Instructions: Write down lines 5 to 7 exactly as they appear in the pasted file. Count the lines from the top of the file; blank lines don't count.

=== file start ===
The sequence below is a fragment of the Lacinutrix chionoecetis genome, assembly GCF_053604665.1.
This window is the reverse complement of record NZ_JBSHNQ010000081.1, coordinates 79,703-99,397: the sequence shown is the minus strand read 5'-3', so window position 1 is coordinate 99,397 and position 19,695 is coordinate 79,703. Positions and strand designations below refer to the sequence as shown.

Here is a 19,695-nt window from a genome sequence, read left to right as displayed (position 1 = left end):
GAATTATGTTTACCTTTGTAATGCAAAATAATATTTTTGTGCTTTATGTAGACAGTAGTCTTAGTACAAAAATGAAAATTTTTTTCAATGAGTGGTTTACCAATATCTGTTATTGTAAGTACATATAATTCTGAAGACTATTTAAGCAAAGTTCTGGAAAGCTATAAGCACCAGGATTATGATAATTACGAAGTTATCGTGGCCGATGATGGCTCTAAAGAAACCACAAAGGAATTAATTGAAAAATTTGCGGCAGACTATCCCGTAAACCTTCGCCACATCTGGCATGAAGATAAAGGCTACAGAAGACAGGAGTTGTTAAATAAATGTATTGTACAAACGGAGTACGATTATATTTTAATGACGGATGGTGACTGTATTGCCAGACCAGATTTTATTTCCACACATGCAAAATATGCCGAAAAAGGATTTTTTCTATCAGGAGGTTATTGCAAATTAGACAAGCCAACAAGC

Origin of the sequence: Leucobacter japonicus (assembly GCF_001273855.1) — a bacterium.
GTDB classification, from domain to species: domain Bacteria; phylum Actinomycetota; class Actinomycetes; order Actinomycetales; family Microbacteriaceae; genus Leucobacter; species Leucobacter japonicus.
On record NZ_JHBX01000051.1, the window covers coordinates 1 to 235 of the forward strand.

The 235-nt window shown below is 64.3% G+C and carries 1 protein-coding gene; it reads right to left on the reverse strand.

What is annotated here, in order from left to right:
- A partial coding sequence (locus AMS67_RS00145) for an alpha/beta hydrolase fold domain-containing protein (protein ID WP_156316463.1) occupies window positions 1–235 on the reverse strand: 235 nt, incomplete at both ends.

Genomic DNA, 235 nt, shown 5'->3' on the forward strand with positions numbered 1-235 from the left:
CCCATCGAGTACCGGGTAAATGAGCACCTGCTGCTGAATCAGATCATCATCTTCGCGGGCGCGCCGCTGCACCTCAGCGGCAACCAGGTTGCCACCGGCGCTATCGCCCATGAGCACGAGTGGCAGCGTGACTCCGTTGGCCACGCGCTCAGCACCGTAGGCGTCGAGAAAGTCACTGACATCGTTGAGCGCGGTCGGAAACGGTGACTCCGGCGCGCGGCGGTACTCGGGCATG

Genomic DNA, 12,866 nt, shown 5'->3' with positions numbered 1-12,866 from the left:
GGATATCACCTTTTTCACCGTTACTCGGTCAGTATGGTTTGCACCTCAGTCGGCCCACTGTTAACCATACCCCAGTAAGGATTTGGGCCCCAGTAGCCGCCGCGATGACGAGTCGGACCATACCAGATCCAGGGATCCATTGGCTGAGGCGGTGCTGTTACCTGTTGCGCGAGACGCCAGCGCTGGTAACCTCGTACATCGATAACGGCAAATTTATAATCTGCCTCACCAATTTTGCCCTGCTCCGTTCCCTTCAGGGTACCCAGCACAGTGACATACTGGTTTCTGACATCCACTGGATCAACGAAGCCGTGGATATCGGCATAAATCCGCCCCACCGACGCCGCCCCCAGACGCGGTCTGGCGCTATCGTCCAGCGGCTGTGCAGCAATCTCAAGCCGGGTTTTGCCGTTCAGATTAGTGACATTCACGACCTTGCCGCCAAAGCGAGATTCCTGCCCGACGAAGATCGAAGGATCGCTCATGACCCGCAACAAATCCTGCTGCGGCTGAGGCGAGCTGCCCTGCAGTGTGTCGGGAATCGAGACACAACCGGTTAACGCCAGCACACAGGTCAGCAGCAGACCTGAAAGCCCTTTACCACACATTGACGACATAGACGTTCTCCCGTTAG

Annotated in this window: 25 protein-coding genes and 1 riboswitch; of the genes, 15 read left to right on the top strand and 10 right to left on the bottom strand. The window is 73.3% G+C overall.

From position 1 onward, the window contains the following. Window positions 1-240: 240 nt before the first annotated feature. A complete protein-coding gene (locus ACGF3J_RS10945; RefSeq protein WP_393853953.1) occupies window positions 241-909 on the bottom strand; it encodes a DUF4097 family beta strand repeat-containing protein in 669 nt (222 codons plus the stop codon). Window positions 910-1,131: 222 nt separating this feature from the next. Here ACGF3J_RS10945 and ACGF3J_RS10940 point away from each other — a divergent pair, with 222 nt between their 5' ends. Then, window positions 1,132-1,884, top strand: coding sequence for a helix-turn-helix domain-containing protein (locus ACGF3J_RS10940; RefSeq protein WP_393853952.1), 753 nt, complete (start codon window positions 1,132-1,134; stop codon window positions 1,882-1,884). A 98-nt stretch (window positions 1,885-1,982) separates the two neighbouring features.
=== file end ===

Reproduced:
Origin of the sequence: Leucobacter japonicus (assembly GCF_001273855.1) — a bacterium.
GTDB classification, from domain to species: domain Bacteria; phylum Actinomycetota; class Actinomycetes; order Actinomycetales; family Microbacteriaceae; genus Leucobacter; species Leucobacter japonicus.
On record NZ_JHBX01000051.1, the window covers coordinates 1 to 235 of the forward strand.